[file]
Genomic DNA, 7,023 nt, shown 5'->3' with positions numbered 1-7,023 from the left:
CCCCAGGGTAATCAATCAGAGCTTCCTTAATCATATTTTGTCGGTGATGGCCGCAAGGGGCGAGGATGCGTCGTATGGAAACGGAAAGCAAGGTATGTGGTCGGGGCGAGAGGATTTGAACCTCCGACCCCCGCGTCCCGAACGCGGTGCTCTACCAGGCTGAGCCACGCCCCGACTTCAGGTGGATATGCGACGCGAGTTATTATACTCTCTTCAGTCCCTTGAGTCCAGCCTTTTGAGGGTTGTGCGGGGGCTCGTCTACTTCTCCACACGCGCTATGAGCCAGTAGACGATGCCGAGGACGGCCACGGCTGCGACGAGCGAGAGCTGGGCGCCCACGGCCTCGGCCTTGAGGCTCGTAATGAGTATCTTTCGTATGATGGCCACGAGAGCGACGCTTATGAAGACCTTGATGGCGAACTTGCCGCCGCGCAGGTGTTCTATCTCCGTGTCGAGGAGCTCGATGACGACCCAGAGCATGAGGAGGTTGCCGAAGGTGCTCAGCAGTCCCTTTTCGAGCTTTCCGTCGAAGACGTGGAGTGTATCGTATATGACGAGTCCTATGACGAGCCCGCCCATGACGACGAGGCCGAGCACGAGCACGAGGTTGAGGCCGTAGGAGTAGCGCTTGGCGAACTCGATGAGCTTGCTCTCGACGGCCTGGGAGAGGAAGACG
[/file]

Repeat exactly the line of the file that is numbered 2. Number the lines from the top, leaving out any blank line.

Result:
CCCCAGGGTAATCAATCAGAGCTTCCTTAATCATATTTTGTCGGTGATGGCCGCAAGGGGCGAGGATGCGTCGTATGGAAACGGAAAGCAAGGTATGTGGTCGGGGCGAGAGGATTTGAACCTCCGACCCCCGCGTCCCGAACGCGGTGCTCTACCAGGCTGAGCCACGCCCCGACTTCAGGTGGATATGCGACGCGAGTTATTATACTCTCTTCAGTCCCTTGAGTCCAGCCTTTTGAGGGTTGTGCGGGGGCTCGTCTACTTCTCCACACGCGCTATGAGCCAGTAGACGATGCCGAGGACGGCCACGGCTGCGACGAGCGAGAGCTGGGCGCCCACGGCCTCGGCCTTGAGGCTCGTAATGAGTATCTTTCGTATGATGGCCACGAGAGCGACGCTTATGAAGACCTTGATGGCGAACTTGCCGCCGCGCAGGTGTTCTATCTCCGTGTCGAGGAGCTCGATGACGACCCAGAGCATGAGGAGGTTGCCGAAGGTGCTCAGCAGTCCCTTTTCGAGCTTTCCGTCGAAGACGTGGAGTGTATCGTATATGACGAGTCCTATGACGAGCCCGCCCATGACGACGAGGCCGAGCACGAGCACGAGGTTGAGGCCGTAGGAGTAGCGCTTGGCGAACTCGATGAGCTTGCTCTCGACGGCCTGGGAGAGGAAGACG